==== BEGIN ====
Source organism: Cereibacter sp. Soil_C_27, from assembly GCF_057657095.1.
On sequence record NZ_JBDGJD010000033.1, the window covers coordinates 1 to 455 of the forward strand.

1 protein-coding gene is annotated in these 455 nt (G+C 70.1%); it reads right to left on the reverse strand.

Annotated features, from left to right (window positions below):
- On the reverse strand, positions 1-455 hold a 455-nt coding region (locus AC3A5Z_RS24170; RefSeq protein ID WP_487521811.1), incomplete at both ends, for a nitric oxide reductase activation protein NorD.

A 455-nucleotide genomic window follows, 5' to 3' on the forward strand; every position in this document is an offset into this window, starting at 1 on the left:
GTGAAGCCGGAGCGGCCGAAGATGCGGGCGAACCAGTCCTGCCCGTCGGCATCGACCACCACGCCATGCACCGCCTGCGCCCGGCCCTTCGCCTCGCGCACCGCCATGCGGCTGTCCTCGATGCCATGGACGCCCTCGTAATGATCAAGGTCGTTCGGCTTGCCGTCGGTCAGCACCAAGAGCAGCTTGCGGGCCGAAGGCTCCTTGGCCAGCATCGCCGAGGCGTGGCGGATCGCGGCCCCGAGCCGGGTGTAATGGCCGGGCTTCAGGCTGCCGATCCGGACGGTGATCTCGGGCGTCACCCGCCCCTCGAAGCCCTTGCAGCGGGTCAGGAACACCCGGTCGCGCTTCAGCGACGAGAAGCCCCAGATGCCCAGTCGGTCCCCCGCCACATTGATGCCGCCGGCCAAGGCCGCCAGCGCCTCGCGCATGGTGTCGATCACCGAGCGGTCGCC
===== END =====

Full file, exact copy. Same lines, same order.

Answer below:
Source organism: Cereibacter sp. Soil_C_27, from assembly GCF_057657095.1.
On sequence record NZ_JBDGJD010000033.1, the window covers coordinates 1 to 455 of the forward strand.

1 protein-coding gene is annotated in these 455 nt (G+C 70.1%); it reads right to left on the reverse strand.

Annotated features, from left to right (window positions below):
- On the reverse strand, positions 1-455 hold a 455-nt coding region (locus AC3A5Z_RS24170; RefSeq protein ID WP_487521811.1), incomplete at both ends, for a nitric oxide reductase activation protein NorD.

A 455-nucleotide genomic window follows, 5' to 3' on the forward strand; every position in this document is an offset into this window, starting at 1 on the left:
GTGAAGCCGGAGCGGCCGAAGATGCGGGCGAACCAGTCCTGCCCGTCGGCATCGACCACCACGCCATGCACCGCCTGCGCCCGGCCCTTCGCCTCGCGCACCGCCATGCGGCTGTCCTCGATGCCATGGACGCCCTCGTAATGATCAAGGTCGTTCGGCTTGCCGTCGGTCAGCACCAAGAGCAGCTTGCGGGCCGAAGGCTCCTTGGCCAGCATCGCCGAGGCGTGGCGGATCGCGGCCCCGAGCCGGGTGTAATGGCCGGGCTTCAGGCTGCCGATCCGGACGGTGATCTCGGGCGTCACCCGCCCCTCGAAGCCCTTGCAGCGGGTCAGGAACACCCGGTCGCGCTTCAGCGACGAGAAGCCCCAGATGCCCAGTCGGTCCCCCGCCACATTGATGCCGCCGGCCAAGGCCGCCAGCGCCTCGCGCATGGTGTCGATCACCGAGCGGTCGCC